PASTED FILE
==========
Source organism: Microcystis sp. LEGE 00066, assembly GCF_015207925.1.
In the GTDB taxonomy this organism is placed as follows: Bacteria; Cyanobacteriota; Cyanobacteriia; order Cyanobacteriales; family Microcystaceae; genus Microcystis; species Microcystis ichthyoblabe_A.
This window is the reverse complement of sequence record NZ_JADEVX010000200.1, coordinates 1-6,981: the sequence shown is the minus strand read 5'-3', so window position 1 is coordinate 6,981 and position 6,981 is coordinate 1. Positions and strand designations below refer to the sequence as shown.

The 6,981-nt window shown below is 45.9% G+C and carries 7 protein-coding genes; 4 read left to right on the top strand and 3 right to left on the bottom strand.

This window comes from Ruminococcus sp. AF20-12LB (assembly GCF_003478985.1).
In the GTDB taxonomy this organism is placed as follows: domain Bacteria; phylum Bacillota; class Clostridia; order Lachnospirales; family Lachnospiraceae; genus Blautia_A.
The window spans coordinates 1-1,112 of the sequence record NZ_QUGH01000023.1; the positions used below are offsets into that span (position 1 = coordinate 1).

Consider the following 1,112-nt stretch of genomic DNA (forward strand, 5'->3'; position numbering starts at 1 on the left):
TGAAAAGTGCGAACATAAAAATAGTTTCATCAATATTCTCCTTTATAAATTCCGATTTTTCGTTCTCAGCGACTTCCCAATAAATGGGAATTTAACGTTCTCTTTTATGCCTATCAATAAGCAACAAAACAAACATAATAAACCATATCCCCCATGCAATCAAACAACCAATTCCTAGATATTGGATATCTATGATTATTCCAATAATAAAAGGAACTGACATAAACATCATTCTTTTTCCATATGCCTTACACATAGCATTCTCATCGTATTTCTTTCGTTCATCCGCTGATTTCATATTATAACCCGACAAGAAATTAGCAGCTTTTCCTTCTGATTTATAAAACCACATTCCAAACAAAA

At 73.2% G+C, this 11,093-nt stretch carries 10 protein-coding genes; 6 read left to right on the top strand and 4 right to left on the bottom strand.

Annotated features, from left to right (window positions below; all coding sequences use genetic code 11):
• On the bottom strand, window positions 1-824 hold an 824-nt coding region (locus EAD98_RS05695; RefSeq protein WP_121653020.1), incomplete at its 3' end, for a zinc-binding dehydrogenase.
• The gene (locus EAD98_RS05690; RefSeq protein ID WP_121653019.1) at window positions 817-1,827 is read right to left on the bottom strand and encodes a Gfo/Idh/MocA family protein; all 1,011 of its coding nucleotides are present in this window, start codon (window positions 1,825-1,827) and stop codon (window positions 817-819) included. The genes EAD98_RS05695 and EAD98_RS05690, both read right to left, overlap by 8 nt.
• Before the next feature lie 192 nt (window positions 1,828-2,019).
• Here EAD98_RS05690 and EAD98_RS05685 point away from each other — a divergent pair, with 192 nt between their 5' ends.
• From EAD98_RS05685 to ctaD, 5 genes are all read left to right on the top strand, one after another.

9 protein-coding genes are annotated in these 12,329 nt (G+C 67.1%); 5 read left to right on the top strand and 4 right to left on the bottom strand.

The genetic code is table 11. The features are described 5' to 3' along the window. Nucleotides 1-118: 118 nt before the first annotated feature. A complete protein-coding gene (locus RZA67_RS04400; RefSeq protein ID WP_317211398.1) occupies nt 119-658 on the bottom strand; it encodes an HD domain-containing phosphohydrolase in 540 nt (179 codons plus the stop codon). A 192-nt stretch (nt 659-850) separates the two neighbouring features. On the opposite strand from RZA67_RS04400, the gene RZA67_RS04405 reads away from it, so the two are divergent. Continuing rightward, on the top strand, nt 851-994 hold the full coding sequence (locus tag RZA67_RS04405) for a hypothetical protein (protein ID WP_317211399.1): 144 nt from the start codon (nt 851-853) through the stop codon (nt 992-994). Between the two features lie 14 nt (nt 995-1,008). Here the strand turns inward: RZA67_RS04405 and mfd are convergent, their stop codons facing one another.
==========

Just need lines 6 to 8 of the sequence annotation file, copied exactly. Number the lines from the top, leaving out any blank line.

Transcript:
In the GTDB taxonomy this organism is placed as follows: domain Bacteria; phylum Bacillota; class Clostridia; order Lachnospirales; family Lachnospiraceae; genus Blautia_A.
The window spans coordinates 1-1,112 of the sequence record NZ_QUGH01000023.1; the positions used below are offsets into that span (position 1 = coordinate 1).

Consider the following 1,112-nt stretch of genomic DNA (forward strand, 5'->3'; position numbering starts at 1 on the left):